For one of the most significant parts of many people’s lives, there are a lot of parts of the process of giving birth that don’t get discussed that often until you’re pregnant. One of these parts is the cervix, which is the barrier between the uterus and the birth canal, and which shortens and thins as the due date grows closer, so the baby can pass through. Sometimes, though, the cervix is too short too early in the process, putting both mom and baby at risk for preterm birth.
There are, however, a few things a healthcare provider may recommend to help women with short cervixes stay pregnant longer.
A cervix is considered short if it’s under 25 millimeters between 16 to 24 weeks of pregnancy. Women who are considered to be at higher risk for a short cervix, often based on a history of short cervix, prior cervical procedures, or a history of preterm birth, may be candidates to have their cervical length monitored by a series of transvaginal ultrasounds throughout the course of pregnancy starting as soon as 16 weeks.
For women diagnosed with a short cervix less than 20 millimeters, daily treatment with vaginally applied progesterone is often recommended to reduce the risk of preterm birth. Progesterone is a hormone that the body produces naturally to prepare for pregnancy and birth. The synthetic form that is often prescribed to women who have been diagnosed with short cervixes is applied every day, starting at or before week 24 and continuing on through week 37. Vaginal progesterone has not shown any benefit for women carrying multiple babies, however, or for women who are already on a different form of progesterone to reduce the risk of preterm birth. In the cases where it’s recommended, vaginal progesterone has been shown to reduce the risk of preterm birth up to 30%.
What about those with a history of preterm birth?
Some research suggested that progesterone treatment was helpful for those with a history of prior preterm birth, and that getting weekly progesterone injections would lower the risk of preterm labor. However, the PROLONG study published in 2020 found that weekly progesterone injections did not have a significant benefit for those with a history of preterm birth. Because the evidence is mixed, if you have a history of preterm birth, talk through the possible benefits and risks of progesterone treatment with your healthcare provider.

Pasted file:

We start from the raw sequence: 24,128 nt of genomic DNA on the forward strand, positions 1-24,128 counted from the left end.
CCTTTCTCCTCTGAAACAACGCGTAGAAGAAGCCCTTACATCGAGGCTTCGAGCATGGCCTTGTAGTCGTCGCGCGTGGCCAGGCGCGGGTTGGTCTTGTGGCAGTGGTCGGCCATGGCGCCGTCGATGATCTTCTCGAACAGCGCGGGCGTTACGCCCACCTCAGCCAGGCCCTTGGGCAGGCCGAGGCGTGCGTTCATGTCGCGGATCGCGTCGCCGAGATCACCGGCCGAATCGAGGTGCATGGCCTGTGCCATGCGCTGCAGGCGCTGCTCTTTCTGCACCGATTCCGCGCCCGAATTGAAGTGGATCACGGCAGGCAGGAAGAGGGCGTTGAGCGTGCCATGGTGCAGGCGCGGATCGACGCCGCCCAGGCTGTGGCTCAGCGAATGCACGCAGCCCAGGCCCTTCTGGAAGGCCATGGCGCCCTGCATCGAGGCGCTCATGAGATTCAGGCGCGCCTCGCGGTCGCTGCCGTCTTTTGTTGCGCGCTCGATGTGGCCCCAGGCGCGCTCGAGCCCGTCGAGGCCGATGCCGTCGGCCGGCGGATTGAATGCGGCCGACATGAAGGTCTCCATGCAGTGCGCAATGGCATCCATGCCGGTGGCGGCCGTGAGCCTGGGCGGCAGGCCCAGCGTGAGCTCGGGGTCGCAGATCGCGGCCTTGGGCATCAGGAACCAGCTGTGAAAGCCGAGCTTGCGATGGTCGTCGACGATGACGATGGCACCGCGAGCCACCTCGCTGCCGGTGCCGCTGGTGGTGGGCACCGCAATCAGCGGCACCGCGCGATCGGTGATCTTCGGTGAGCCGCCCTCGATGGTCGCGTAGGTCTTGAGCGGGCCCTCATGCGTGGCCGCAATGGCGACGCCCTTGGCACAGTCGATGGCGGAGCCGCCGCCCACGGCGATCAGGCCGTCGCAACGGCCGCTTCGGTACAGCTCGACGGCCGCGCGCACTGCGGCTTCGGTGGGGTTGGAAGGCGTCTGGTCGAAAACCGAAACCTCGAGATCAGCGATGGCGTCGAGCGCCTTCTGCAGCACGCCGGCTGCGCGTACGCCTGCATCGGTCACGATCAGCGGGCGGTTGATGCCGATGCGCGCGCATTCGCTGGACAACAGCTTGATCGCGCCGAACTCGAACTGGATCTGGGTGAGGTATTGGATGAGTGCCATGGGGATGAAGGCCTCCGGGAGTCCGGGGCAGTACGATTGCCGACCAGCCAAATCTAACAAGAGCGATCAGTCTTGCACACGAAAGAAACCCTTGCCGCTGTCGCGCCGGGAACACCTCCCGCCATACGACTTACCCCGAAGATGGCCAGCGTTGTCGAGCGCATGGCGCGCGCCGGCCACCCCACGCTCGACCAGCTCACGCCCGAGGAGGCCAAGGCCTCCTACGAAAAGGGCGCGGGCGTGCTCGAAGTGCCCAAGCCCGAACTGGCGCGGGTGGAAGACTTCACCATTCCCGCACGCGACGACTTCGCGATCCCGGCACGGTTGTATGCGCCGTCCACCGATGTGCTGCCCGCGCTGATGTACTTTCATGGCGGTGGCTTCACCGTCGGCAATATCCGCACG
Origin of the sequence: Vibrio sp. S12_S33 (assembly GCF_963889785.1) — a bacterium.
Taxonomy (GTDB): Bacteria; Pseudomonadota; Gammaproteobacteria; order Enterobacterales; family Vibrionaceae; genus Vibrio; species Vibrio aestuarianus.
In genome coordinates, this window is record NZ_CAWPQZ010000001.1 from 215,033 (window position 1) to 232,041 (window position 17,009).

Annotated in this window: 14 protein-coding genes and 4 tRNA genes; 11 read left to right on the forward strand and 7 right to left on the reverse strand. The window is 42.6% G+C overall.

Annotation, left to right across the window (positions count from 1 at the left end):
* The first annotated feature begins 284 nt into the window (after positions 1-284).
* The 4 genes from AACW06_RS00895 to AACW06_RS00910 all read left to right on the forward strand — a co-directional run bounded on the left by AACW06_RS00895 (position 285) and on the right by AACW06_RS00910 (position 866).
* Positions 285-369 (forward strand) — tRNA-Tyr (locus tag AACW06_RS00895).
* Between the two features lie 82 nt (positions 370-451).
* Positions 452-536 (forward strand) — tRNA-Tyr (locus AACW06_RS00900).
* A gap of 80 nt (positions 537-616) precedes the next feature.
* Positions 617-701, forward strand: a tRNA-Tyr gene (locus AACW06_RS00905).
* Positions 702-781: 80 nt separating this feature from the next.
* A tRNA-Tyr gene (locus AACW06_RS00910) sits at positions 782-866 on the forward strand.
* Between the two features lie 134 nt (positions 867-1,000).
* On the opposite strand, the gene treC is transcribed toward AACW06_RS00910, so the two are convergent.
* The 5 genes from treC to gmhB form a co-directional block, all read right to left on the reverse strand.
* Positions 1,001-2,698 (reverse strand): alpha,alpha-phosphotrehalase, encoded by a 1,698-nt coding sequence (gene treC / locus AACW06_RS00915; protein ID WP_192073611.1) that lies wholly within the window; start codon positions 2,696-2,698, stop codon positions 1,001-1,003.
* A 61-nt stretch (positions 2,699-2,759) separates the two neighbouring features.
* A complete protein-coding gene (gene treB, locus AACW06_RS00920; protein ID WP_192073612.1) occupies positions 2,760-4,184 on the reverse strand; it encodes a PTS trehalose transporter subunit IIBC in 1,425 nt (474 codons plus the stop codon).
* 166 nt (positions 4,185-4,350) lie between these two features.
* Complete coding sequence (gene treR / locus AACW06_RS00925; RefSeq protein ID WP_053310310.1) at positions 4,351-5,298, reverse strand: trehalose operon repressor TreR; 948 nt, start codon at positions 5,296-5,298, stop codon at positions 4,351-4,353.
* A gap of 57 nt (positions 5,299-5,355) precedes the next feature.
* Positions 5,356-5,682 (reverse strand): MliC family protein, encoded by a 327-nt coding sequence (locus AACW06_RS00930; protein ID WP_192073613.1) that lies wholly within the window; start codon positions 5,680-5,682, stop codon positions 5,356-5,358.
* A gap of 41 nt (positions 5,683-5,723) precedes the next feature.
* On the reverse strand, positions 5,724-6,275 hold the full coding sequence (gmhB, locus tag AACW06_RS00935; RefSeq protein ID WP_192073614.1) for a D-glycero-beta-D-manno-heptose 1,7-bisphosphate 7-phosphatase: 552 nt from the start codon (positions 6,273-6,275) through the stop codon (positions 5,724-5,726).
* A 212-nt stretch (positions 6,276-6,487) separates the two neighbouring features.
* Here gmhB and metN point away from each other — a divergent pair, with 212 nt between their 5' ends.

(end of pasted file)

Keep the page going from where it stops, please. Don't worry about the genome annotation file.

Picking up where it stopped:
Cerclage is a procedure where a stitch is placed around the cervix to keep it from opening too early, and help women stay pregnant longer. The cerclage is only recommended for a select group of women, such as those with a prior history of cerclage in a previous pregnancy, a history of preterm birth prior to 34 weeks with a short cervix measuring less than 25 millimeters, or a second trimester loss after painless cervical dilation. Cerclage is also only right for women carrying single babies, not women carrying multiples. Women who are candidates for a cerclage given their prior pregnancy history often have this performed between 12 to 14 weeks of pregnancy. Women who are discovered to have short cervixes between 16 to 24 weeks may around 18 or 20 weeks still be candidates for cerclage placement depending on their medical history, and the circumstances associated with their short cervix. Cerclage placement can be performed in addition to vaginal progesterone if a provider deems that a woman could benefit from both treatments.
Though not a procedure or medication, your doctor can serve as your best resource throughout pregnancy when you have been diagnosed with a short cervix. Your doctor can help answer questions and give you an idea of what to look for, and what’s to come.
Interventions to manage the risks related to a short cervix are very important, as a short cervix greatly heightens the risk of premature birth. In most cases, extending pregnancy as long as possible will help to produce healthier babies.
We’re taking a look at how we present information in our articles. Please take a few minutes to complete this survey and help us improve our Ovia Pregnancy content! Tap the button below to take the survey.
- “Short Cervix in Pregnancy.” OBFocus. Focus Information Technology, 2014. Web.
- “Preventing Preterm Birth.” KeemEmCookin. Keep ‘Em Cookin’, LLC., 2015. Web.
- “Progesterone treatment to help prevent premature birth.” MarchofDimes. March of Dimes, Aug 2014. Web.
- “Cervical Insufficiency and short cervix.” MarchofDimes. March of Dimes, Aug 2015. Web.